Traffic fatalities increase nationally and statewide - KWWL - Eastern Iowa Breaking News, Weather, Closings

Traffic fatalities increase nationally and statewide

Posted: Updated:

Deaths on the road are up around the nation, and the same is true in Iowa.

Nationally, there have been 1,000 more traffic deaths this year compared to the same time last year according to a federal report.

In Iowa, 35 more people died on roads compared to the average number on this day.

Black Hawk County is approaching the total number of traffic deaths from last year.

So far, there are eight reported traffic-related deaths compared to a total of 10 in 2015.

Meanwhile in Dubuque, there have been three total deaths this year.

There have been six deaths in Linn County this year compared to a total of five in all of 2015.

In Johnson County, 11 traffic deaths this year trumps last year's five people killed.

According to the Iowa Department of Transportation, the message is simple: put down your phone, and buckle up.

Nearly 40 percent of Iowa traffic fatalities this year involve people not wearing seat belts.

Drivers Linda Schlichtmann and Susan Smith notice another trend.

"Not seat belts, but those fricken cellphones. People are texting and driving and turning right in front of you. You've got to drive for two people almost," Linda said.

"It's like they go off the side off the road, and they continue to text or whatever. I get really upset with it," Susan said.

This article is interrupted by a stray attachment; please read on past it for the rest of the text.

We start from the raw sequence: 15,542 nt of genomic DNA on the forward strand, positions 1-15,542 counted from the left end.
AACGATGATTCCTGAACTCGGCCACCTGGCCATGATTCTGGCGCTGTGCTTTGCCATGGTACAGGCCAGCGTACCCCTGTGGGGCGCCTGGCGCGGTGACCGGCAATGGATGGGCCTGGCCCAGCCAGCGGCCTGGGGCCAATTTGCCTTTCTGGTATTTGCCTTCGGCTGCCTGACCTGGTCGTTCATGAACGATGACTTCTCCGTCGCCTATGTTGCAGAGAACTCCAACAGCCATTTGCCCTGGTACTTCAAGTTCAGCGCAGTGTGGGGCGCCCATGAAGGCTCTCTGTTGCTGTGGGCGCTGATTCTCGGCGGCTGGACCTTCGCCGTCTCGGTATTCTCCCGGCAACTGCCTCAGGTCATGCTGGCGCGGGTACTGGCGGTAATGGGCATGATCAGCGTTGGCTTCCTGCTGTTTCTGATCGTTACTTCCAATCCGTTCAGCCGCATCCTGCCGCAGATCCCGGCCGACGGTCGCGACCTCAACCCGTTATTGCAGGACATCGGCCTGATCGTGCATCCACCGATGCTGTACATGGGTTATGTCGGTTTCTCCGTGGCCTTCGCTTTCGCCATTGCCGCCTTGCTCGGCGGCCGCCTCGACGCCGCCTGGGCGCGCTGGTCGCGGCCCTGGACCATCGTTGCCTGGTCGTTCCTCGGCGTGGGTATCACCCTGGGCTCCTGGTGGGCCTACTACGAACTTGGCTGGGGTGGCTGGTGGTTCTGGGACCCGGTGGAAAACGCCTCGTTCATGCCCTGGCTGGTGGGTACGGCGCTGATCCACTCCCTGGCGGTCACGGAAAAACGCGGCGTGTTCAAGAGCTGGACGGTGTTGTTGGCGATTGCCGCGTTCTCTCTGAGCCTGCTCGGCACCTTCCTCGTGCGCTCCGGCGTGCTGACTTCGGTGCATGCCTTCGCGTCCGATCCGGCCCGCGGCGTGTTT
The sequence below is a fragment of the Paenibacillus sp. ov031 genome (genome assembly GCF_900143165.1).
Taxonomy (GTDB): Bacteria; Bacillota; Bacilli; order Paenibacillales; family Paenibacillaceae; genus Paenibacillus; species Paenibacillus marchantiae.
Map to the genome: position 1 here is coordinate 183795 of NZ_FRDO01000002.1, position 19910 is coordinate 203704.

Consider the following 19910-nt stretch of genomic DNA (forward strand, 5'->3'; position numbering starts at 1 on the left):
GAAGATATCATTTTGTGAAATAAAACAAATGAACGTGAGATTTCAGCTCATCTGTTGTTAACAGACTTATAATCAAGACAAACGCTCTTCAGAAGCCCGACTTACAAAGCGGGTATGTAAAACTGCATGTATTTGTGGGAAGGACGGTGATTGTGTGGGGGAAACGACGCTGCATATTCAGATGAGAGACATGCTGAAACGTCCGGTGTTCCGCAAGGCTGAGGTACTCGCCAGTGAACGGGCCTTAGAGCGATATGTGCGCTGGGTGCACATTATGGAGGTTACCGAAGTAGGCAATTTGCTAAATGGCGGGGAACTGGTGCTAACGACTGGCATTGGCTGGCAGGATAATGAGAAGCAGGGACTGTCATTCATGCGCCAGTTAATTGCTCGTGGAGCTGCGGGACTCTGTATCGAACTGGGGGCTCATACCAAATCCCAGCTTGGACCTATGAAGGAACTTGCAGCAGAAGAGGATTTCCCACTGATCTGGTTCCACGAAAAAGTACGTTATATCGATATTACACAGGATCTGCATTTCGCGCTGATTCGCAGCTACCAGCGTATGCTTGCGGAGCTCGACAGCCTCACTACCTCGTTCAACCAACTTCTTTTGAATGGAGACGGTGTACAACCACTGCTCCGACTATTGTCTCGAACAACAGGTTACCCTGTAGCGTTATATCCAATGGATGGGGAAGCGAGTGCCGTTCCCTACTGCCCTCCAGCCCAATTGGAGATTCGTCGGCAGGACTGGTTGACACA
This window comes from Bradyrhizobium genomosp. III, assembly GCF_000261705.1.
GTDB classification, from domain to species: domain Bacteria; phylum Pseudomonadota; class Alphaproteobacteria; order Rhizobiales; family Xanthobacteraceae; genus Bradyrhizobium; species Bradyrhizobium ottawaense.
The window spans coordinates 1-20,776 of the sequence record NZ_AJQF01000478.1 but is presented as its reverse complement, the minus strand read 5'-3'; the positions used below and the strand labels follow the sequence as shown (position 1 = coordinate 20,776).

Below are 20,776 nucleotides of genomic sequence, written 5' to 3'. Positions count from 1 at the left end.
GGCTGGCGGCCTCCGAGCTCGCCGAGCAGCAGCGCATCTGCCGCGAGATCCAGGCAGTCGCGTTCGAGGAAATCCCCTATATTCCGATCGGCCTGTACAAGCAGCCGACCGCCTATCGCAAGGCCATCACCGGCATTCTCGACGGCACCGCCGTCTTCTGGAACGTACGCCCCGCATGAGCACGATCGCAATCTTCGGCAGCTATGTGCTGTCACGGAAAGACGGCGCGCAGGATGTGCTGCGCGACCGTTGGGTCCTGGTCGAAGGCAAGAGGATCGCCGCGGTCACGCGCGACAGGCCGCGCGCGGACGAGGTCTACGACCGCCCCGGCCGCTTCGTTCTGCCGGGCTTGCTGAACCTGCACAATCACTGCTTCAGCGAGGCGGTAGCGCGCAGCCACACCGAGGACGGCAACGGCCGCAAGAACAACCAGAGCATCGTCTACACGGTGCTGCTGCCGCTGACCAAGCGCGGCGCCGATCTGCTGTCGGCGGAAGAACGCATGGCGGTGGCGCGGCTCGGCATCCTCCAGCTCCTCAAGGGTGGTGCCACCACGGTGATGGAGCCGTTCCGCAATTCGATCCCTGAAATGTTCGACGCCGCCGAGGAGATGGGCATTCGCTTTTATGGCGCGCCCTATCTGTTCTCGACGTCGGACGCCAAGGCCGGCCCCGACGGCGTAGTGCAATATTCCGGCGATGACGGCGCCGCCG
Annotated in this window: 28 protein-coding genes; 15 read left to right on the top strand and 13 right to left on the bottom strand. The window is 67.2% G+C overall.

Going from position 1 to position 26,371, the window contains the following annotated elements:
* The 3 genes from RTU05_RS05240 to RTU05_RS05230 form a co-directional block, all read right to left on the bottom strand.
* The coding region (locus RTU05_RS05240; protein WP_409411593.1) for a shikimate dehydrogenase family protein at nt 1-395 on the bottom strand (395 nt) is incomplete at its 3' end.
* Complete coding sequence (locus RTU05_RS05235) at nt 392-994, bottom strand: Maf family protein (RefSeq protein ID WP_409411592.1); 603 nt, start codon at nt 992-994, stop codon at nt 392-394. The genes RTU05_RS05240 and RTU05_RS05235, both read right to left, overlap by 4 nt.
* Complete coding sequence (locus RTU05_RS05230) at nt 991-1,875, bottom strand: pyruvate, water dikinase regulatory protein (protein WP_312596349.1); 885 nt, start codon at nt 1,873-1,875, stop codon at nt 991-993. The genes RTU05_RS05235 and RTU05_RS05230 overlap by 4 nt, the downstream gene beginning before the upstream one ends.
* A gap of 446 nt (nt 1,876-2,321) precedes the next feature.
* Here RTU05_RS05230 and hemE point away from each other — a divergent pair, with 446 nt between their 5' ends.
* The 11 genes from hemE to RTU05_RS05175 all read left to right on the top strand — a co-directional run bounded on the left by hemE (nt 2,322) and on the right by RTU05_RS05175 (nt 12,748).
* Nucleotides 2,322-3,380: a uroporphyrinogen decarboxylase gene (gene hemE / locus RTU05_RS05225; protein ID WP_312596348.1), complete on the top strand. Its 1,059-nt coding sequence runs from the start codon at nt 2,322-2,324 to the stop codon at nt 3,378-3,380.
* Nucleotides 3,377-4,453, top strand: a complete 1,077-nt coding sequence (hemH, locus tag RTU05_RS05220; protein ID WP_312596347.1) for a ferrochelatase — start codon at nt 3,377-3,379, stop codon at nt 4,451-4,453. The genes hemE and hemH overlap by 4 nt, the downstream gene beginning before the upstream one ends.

State officials are looking into whether Iowans are spending more time on highways since gas prices are steady.

Regardless, Iowa drivers say safe driving habits should be common sense.

"I think we should have a law. They do in Idaho and Washington. You can't drive and text. If you do, you get a fine, and I don't think they have that in Iowa. I think we need that," Linda said.

Making her annual trip to Boise this week, Linda plans to take advantage of the lower gas prices, hitting the open road.

"I keep a book, and last year it was $2.39 on my trip. So, it's down. It keeps going up, but it's still down from what it was," Linda said.

The DOT says they should know whether more drivers hit Iowa highways this year by next spring, but they do believe there has been an increase.

So far, there have been three traffic-related deaths this month around the state.

The deadliest month this year was May, with 39 deaths.

Powered by Frankly